Writing Under Pressure

June 5, 2011 § Leave a comment

In an attempt to prepare for my upcoming interview this Tuesday I have been scribbling down ad ideas whenever I get a chance. Annoyingly, the ideas come to me when I’m in the shower, sat in the cinema or just as I’m about to fall asleep, and for some reason never seem as good when I come to write them out a few hours later. In fact, every idea always seem so much better when it’s in my head but I’m sure that’s the curse for all creatives, even when you’ve been in the industry for a while.

This got me thinking about how good branding, slogans and advertising could be inside the creative’s head that never actually get fully realised, or if an excellent producer will be able to capture these original thoughts from the badly organised, scrappy bit of scribbled paper and create the same original masterpiece. As I looked through the D&AD Student Awards results last night, two responses in particular caught my eye (although I suppose as an aspiring copywriter I’m a tad biased): the copywriting entry brief.

First of all, the winning entry which sells the D&AD Copy Book with its simple, but oh-so-clever title: “Great Copy in it. Not so great copy selling it.” In other words, it expresses the idea that any title or cover for the book will not be able to do justice to the brilliance of the copy inside it, and doesn’t even want to try. Combine this excellent basic premise with a uncomplicated and universally loved black text on white background and you’ve got yourself a winner. Ironically, by winning the copywriting brief, it seems that the “not so great copy” is great after all.

The other entry that caught my eye was the idea that “It takes work to make it work” with universally, well-known slogans such as McDonald’s’ “I’m Lovin’ It” changed to “I am currently experiencing a strong positive emotion of affection.” It’s witty, it’s clever and it somehow encompasses the nightmare of writing copy without having to explicitly say it, even as it mocks the very process. When I originally saw the copywriting brief however many months ago, this idea of the amount of work that goes into every piece of copy we see was at the top of my list as an insight and premise and it seems it paid off for these students. Congrats to all the winners – I’m definitely going to work on the awards next years when I’m not bogged down with so much uni work!

Right now, I’m working on revising the VUE cinema advertising for their £1 teenage Friday and Saturday night offer. Every time I go to the cinema (which is becoming more and more frequent in my post-exam state) I see this ad and it makes me cringe every time. Obviously, their target market is teenagers and they know it very well, but they seem to have gone no further than identifying them rather than actually aiming it at them. Even if the offer was aimed at everyone, no self-respecting adult would find this advert appealing, amusing or experience any other positive emotion towards it. It’s plain cringey. And since when did cringey, patronising advertising have a positive response in a teenage market either? As if teenagers are excited by a cheesy voice-over, magic and an overly-excited male model…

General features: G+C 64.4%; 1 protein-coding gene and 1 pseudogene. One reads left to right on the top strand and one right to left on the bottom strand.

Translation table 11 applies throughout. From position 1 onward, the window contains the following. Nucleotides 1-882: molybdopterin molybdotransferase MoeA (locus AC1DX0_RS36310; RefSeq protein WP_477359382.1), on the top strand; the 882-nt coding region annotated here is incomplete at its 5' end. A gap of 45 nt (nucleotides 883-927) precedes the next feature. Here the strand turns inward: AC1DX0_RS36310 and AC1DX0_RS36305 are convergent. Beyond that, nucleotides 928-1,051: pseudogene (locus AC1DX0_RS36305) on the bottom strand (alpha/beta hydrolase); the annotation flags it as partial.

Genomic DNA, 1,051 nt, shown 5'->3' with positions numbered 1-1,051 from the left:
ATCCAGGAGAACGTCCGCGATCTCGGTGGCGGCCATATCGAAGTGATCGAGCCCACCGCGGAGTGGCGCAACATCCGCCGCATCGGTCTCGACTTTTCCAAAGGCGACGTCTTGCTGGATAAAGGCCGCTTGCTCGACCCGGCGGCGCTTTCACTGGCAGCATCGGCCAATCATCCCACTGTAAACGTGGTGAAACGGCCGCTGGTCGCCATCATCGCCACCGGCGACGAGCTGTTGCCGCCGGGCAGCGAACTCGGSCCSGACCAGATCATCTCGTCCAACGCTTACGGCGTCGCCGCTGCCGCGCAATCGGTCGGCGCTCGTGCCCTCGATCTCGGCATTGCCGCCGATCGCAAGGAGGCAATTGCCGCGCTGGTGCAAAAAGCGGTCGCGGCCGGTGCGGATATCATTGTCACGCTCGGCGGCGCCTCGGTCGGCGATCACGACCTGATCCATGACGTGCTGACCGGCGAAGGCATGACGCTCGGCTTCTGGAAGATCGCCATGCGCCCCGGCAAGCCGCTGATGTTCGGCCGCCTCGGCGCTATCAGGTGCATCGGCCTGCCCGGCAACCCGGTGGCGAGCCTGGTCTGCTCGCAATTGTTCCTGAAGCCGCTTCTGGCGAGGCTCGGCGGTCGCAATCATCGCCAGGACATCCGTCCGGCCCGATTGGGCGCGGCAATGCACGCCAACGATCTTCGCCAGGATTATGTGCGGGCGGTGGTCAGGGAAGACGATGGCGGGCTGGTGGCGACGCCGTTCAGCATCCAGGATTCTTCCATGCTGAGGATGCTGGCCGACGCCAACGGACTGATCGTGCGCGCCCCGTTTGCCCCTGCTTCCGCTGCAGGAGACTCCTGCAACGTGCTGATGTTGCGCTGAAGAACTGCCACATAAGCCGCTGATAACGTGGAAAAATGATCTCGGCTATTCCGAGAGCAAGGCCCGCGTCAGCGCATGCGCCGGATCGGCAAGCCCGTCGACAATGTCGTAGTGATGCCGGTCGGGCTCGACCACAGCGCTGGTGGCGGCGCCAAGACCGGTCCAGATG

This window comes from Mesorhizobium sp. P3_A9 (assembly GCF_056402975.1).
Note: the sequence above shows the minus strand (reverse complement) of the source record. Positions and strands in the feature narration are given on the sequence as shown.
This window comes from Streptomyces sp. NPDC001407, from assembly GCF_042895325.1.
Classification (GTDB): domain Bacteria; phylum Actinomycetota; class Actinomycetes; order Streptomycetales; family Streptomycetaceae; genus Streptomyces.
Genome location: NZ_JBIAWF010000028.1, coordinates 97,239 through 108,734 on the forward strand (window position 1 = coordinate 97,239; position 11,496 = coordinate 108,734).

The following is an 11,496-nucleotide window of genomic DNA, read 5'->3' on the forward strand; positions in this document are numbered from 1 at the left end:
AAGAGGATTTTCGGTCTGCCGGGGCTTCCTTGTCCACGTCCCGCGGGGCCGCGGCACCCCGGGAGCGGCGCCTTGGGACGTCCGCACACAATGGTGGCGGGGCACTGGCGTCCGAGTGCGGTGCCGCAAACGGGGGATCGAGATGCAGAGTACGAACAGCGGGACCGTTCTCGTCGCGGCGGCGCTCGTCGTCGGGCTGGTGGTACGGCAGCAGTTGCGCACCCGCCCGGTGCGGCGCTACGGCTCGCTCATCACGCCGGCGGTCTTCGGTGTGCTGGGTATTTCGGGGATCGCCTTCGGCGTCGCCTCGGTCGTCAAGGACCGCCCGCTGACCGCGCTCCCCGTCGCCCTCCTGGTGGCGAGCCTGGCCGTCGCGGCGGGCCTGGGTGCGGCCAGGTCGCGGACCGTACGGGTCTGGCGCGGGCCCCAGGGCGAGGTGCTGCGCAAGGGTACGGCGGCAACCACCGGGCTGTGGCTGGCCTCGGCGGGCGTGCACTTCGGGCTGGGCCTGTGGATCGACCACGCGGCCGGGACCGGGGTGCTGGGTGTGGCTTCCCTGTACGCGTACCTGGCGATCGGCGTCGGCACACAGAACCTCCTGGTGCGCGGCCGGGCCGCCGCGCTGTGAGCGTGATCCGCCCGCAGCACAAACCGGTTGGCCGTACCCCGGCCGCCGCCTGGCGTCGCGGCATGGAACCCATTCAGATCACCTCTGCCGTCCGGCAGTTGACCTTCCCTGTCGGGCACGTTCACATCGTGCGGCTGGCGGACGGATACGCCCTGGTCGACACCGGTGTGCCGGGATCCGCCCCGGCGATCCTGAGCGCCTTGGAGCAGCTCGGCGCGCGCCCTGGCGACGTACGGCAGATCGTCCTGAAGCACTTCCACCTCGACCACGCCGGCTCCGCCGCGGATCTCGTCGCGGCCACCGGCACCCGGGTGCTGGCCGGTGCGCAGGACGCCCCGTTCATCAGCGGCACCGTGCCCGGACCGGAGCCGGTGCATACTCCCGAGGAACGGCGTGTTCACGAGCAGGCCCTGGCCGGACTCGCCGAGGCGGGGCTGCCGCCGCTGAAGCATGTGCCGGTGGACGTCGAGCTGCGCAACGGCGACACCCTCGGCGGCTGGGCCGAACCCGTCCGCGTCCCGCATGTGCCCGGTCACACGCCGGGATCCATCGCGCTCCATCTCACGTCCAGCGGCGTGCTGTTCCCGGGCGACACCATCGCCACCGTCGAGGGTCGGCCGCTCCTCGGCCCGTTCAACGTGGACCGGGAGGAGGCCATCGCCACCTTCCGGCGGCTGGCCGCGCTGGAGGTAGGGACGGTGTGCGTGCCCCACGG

So I’m reworking it. Just for fun. And for the interview on Tuesday. It seems to me that a lot of advertising makes the mistake these days of getting too caught up in knowing their market. It’s not just about knowing it, it’s about understanding it. And there’s a big difference. Instead of focusing on the cheap price and magic of all things, I’m trying to emphasise the social side of a cinema trip with mates. Really, the cheap weekend tickets are hiding a social agenda to get teenagers away from under-age drinking and hanging out on the streets, but in order to effectively do this the cheap cinema deal needs to be competing on a comparable level. That means being able to spend time with friends and have a laugh; instead of Admit One for a £1, teenagers should be able to “buy a round” for their mates, all for less than a fiver. Objectively, I think anyone would agree (hopefully interviewers and creative directors included) that this is a much better idea, which taps into and more importantly understands the target market.

Starting to get simultaneously scared and excited about the interview on Tuesday. Wish me luck!

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